Scottish boffin on inquest into Princess Diana’s death claims ‘virtually no evidence driver was drunk’

A Scottish scientist who worked on the investigation into Princess Diana’s death has broken his silence to say there is virtually no evidence her driver was drunk.

Professor Allan Jamieson also said blood samples apparently belonging to Henri Paul went missing before they could be independently verified as genuine.

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Professor Allan Jamieson The Forensic InstituteCredit: The Sun
Henri Paul, the driver of the car in which Princess Diana and Dodi al-Fayed died

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Henri Paul, the driver of the car in which Princess Diana and Dodi al-Fayed diedCredit: document
An investigation into the tragedy concluded that a specimen provided by French authorities showed driver Henri Paul had exceeded the drink-driving limit three times

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An investigation into the tragedy concluded that a specimen provided by French authorities showed driver Henri Paul had exceeded the drink-driving limit three timesCredit: document

In 2008, an inquest into the deaths of Diana, 36, her lover Dodi Al Fayed, 42, and Paul, 41, concluded the driver was drunk while driving based on specimens taken after the fatal accident in Paris 25 years ago last week.

But speaking about the case for the first time, Prof Jamieson – who was part of Dodi’s father Mohamed Al Fayed’s forensic team employed to examine the evidence – said: ‘There were curiosities and inconsistencies in the evidence that were not resolved during the investigation.

“I was asked to do DNA on certain samples, in particular on the driver’s blood sample.

“Although the samples appeared to exist in the photographs, apparently the box containing them had disappeared from the French laboratory which is curious to be one of the most important cases of the century. I will never know the truth about the questions that I asked.

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“Even though the driver was intoxicated, of which there is very little evidence, there are a number of possible reasons for the accident.”

Prof Jamieson says the driver’s blood sample showed the same signs as someone who had suffered severe smoke inhalation.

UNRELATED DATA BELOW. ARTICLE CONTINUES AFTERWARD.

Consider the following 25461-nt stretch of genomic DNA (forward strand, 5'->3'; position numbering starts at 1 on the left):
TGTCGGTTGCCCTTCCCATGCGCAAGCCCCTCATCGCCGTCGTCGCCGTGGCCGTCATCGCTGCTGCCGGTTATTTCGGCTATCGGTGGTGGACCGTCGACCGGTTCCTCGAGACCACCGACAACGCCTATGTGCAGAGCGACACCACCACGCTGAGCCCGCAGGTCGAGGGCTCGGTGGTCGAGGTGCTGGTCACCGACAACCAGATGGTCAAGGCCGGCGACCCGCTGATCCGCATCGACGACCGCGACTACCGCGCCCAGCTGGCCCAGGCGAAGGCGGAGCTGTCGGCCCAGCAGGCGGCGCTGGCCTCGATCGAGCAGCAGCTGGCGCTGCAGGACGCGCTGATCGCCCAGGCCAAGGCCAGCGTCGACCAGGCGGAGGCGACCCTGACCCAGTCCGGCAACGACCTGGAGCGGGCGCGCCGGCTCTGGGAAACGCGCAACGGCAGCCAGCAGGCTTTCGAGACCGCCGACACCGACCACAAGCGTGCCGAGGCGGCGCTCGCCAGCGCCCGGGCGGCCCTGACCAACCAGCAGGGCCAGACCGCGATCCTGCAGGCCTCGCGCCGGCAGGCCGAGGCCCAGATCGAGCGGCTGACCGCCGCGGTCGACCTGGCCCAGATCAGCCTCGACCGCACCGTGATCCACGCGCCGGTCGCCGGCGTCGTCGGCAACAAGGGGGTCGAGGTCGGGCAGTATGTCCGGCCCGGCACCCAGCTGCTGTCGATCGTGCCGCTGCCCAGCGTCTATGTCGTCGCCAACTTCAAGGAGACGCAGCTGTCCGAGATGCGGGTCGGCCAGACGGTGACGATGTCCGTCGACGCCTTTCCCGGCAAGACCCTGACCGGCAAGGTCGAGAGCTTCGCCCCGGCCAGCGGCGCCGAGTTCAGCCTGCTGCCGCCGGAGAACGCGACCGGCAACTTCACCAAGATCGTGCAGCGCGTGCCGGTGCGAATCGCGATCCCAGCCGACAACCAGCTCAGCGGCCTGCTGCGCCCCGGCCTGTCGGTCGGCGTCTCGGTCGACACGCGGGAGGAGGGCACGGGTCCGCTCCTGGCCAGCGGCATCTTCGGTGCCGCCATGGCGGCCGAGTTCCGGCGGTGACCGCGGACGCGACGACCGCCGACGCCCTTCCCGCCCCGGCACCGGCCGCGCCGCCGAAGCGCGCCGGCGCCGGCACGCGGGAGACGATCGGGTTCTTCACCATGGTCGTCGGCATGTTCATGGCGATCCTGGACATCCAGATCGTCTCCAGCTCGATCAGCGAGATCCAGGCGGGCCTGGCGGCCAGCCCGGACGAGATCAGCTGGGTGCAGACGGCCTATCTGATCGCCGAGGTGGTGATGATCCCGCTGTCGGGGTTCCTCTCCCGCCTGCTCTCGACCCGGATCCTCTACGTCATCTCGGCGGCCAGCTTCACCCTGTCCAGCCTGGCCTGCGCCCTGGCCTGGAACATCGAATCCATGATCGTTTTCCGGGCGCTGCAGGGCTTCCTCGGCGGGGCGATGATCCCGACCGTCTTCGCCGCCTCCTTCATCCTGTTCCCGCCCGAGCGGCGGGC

He said: “There was a high level of carbon monoxide in the sample which remains unexplained to this day. It was the kind of level you would expect in a fire. There was no of fire.”

The evidence against Paul was overwhelming and the inquest’s decision was supported by Diana’s sons, Princes William and Harry.

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Blood provided by Paris authorities to the Royal Courts of Justice inquest in London showed Paul had three times the drinking and driving limit at the time.

After 22 hours of deliberation, jurors ruled he was drunk while driving, which contributed to the horror of 1997.

But Prof Jamieson claimed a French lab lost crucial blood samples to the accident before scientists blocked all requests for information.

Paul’s friends insisted he was not a heavy drinker and did not show any signs of drunkenness in CCTV footage before getting behind the wheel.

Professor Jamieson also suggested his Parisian counterparts may have been gagged. He said: “The French have refused to part with any laboratory information whatsoever.

“It’s never a good sign for a scientist when he doesn’t want to share his data with another scientist.

“If someone tells me my results are wrong, I’m going to flood them with data to say I’m right.

“Scientists may have been ready, but those pulling the strings cannot.

“I also understand that there were inconsistencies in the number of samples that would have left the morgue and arrived at the lab.”

He added: “None of these issues were ever resolved because the French simply refused to cooperate with us. My role was to look at toxicology and DNA.